Languages, Literatures, & Cultures Theses and Dissertations

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    (2022) Battauz, Cecilia Edith; Sosnowski, Saúl; Spanish Language and Literature; Digital Repository at the University of Maryland; University of Maryland (College Park, Md.)
    As a result of Spanish colonization, nation-building in Latin America followed distinctive and diverse processes, and a protracted chronology that spanned an entire century. The new nation-states that emerged from the nineteenth century wars of Independence forged their own symbols, imagery, and foundational narratives to provide a framework to disparate populations. Throughout the continent, literature played a fundamental role in the construction of symbolic narratives, which inexorably intertwined with official national history. In Argentina, one such myth was built around the “gaucho”, the cowboy of the Pampas plains who freely roamed the countryside. Once an actual social type, the “gaucho” disappeared around the end of the 19th Century due to changes introduced by modernization as Argentina transformed and refocused its economy to supply raw materials for European industries. As a literary figure, however, the gaucho survived as the dominant character of poems, novels, and short stories that conform a unique national literary genre: Gauchesca Literature.In my dissertation I study the comics Inodoro Pereyra, el renegau by Roberto Fontanarrosa (1944-2007), which features an atypical gaucho accompanied by his loyal talking dog. I analyze how Fontanarrosa deconstructs the national literary myth of the horse riding “gaucho” unveiling the inherent racism, social injustice, and ideological manipulation it has conveyed for the last two centuries. Fontanarrosa’s creation, which appeared regularly in the Argentine press and in book format for over thirty-four years until the author’s death, not only denounces the unspoken influence this traditional figure has had in shaping Argentine society, but it also highlights the common misrepresentation of indigenous communities and the unfair treatment to which they have been, and continue to be, subjected. Using parody, humor, and caricature, the comics revise national history and canonical literature along with artifacts from contemporary popular culture, such as films and folk songs. In addition, it offers a postmodern approach to the foundational narratives of the nation. My claims are that the comics offer an ex-centric perspective and that its subversive message defies traditional views of identity as fixed forms that could be predetermined. I propose that the narrative genre of comics—still marginalized from the literary canon—constitutes an excellent medium to present an alternative and irreverent approach to the subject, since its literary standing challenges the centrality of the official canon. At the same time, the comics suggest the need to see tradition and identity as concepts under constant change, thus showing a postmodern critique to monolithic grand narratives. Although my study concerns Argentine society, I believe it to be microstructurally significant for its premises may be applied to other societies built upon national myths, such as those created by most nation-states in the Americas after gaining their independence from colonial administration and cultural hegemony.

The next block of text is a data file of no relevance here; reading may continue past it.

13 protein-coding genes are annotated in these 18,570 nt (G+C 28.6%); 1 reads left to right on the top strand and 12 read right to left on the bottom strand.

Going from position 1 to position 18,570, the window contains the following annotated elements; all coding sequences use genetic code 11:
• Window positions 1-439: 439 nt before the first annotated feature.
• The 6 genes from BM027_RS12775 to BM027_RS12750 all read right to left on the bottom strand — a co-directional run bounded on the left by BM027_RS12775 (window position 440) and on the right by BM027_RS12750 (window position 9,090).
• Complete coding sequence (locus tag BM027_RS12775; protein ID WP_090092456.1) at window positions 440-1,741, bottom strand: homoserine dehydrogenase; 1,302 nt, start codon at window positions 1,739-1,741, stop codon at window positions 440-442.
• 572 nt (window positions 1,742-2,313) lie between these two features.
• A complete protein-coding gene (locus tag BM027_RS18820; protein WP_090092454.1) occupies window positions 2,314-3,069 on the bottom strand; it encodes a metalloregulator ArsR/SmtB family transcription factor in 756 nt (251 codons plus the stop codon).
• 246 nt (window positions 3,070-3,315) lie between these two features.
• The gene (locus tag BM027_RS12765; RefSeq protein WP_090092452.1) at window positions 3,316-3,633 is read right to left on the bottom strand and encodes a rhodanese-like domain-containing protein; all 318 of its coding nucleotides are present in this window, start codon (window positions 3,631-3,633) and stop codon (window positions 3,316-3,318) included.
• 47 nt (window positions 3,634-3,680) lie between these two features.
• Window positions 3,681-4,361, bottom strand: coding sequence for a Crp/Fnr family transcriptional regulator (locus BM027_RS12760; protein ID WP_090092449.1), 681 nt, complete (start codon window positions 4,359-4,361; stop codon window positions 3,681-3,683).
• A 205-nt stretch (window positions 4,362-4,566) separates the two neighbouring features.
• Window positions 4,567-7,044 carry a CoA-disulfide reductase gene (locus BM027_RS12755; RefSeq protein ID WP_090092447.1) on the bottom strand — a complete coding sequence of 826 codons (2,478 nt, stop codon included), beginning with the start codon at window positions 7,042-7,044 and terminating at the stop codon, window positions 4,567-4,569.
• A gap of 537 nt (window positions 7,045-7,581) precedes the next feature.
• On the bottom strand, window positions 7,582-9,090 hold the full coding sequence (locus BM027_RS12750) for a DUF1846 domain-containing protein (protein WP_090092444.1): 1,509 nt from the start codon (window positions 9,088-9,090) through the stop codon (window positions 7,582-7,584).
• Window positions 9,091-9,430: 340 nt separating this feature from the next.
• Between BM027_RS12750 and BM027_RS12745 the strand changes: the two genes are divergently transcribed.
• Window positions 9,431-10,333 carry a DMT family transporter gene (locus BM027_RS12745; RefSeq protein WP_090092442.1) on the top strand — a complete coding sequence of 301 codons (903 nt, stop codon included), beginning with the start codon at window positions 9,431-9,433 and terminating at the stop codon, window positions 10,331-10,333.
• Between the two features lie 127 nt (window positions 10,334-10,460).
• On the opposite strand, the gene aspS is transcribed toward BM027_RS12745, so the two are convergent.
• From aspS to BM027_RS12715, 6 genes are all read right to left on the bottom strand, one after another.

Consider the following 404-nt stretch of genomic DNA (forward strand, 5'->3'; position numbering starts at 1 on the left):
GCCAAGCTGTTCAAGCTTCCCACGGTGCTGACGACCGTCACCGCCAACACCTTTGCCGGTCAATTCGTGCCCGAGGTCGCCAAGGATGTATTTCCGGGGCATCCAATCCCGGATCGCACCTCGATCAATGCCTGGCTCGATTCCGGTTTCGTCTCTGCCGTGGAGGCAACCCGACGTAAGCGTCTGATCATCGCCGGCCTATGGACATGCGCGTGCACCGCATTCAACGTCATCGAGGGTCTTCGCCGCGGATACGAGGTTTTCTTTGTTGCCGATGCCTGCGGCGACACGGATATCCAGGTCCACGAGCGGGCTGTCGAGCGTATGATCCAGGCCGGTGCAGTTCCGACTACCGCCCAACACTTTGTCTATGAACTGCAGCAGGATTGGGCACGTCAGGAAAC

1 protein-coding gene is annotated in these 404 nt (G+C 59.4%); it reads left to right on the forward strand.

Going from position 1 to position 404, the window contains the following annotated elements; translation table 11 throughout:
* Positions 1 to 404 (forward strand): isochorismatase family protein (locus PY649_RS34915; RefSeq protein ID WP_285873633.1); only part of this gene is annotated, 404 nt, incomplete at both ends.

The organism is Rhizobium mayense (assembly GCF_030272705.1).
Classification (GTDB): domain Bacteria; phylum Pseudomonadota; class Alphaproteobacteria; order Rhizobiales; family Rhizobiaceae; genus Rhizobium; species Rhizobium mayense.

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    Variation in Interlanguage: Evidence from Internal and External Patterning of Morphosyntactic Variability in the Speech of Second Language Learners
    (2022) Zheng, Qi; Jiang, Nan; Second Language Acquisition and Application; Digital Repository at the University of Maryland; University of Maryland (College Park, Md.)